Thursday, 2 February 2012

Nokia chairman says company might not have a great 2012

Nokia’s biggest move in the recent past i.e. joining forces with Microsoft is one that could make or break the company. Although many have predicted that the combination of these two entities could go wither way, one has to admit there is potential here.

However, the Nokia camp has taken into consideration that recent shift to use Windows Phone 7 as an OS on their device might not be met with too favorable a view, at least initially. In fact, Chairman Jorma Ollila recently stated that the move will impact the company’s earnings throughout most of this year. "For a significant part of the year the transition will be seen in the results," Ollila told Finnish national broadcaster YLE.

Last week, when Nokia reported a 73 percent fall in fourth-quarter earnings, it said it was not able to give forecasts beyond the first quarter. The sales of their big first WP7 device i.e. the Nokia Lumia 800 didn’t really fare as well as hoped, but possibly their upcoming Lumia 900, the next addition to the series, might just fare better as the OS updates that could come bundled with might just make it more appealing. The simple fact is that at the moment, the OS is constraining and that could be the issue for most users who choose other platforms. In time however, the system is going to evolve considerably and could make a significant difference for the Finnish company.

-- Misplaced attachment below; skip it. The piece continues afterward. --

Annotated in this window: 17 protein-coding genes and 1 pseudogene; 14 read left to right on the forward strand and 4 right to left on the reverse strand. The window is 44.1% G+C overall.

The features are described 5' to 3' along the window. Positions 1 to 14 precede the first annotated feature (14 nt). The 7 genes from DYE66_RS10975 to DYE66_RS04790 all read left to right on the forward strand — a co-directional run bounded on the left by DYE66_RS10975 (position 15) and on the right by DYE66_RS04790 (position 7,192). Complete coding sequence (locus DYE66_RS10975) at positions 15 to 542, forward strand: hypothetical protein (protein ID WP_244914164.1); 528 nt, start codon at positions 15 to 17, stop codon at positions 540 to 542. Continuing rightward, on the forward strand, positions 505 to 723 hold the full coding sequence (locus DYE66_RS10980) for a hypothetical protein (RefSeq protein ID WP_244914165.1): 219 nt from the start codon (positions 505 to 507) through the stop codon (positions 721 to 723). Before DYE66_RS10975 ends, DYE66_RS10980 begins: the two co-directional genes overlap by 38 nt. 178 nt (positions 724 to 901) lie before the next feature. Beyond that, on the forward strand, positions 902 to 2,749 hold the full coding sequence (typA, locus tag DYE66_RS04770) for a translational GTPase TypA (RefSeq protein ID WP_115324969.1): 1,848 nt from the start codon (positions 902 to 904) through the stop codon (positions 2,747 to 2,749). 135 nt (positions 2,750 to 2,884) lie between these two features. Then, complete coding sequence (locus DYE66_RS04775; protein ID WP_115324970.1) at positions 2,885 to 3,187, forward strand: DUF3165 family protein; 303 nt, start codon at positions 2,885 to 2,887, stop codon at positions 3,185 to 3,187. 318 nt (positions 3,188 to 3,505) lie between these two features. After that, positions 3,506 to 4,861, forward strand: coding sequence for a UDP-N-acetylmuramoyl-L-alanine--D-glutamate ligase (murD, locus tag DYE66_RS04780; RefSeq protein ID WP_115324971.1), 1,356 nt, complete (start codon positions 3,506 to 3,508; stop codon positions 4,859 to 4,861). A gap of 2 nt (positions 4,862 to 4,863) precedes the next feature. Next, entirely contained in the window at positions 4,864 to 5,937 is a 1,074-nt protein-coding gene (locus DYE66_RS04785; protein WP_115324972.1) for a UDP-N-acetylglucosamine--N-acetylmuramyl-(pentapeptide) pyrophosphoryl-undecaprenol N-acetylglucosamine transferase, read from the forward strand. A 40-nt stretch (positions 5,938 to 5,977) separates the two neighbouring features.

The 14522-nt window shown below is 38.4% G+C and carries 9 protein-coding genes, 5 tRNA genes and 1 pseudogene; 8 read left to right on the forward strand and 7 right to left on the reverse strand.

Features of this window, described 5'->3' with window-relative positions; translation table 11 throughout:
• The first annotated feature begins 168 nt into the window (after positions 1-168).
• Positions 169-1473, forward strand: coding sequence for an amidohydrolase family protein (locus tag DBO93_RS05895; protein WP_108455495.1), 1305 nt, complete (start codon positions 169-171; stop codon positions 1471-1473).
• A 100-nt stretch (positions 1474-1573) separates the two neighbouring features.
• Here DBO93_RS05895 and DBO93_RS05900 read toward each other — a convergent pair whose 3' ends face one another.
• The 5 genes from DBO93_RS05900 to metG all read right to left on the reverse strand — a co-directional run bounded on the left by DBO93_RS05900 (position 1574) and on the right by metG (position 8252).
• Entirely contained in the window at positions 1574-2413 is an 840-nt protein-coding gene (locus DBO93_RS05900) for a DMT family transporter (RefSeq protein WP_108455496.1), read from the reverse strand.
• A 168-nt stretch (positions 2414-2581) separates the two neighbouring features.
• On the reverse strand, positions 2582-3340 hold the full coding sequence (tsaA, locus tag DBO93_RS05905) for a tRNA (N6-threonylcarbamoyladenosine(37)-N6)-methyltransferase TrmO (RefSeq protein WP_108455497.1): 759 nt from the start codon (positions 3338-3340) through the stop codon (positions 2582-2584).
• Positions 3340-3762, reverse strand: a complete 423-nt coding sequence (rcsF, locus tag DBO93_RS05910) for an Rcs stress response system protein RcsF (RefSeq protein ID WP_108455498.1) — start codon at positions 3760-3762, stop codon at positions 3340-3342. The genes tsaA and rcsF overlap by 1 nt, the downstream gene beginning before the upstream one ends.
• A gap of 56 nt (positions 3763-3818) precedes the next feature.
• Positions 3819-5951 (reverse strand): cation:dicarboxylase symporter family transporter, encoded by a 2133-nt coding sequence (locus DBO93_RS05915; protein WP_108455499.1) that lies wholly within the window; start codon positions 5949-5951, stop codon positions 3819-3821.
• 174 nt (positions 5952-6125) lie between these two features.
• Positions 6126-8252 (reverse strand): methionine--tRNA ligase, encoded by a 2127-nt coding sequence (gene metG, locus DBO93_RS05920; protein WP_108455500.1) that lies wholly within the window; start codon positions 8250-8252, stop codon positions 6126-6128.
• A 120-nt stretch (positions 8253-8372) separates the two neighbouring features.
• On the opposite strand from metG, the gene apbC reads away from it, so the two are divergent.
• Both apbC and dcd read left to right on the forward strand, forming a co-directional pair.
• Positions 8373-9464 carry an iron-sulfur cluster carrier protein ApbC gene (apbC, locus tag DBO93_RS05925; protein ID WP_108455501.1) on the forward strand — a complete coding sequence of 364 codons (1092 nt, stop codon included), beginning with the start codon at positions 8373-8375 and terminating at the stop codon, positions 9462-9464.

Not looking too good
Might not be too good a year

The sales of its new Windows Phones have so far failed to dent the dominance of Apple and Google, but Ollila said the situation would change and, as the Windows Phone is a completely new platform, the take-off will take time.

"Nokia will make it into the three, it’s completely obvious and the first signs are already there," he said. "None of the operating systems have taken off quickly. It will take time, as we have seen, and as was expected."

Nokia said last week it sold more than one million Windows Phones, over the course of two months, with developers showing increasing interest. Apple sold 37 million iPhones in the last quarter.

"When looking at the bigger picture, it shows that three operating systems will dominate in the near future and each of them will have one strong manufacturer, with Nokia having a very good chance to be one of the three," Ollila said. Long-time chief executive and chairman, Ollila is scheduled to be replaced by Risto Siilasmaa at the annual shareholders meeting in May.

The world's largest cellphone maker (by volume) will have to stick to their guns now and push the boundaries of the OS hard if they are to seriously challenge the likes of Apple’s iPhone and Google Inc's Android.


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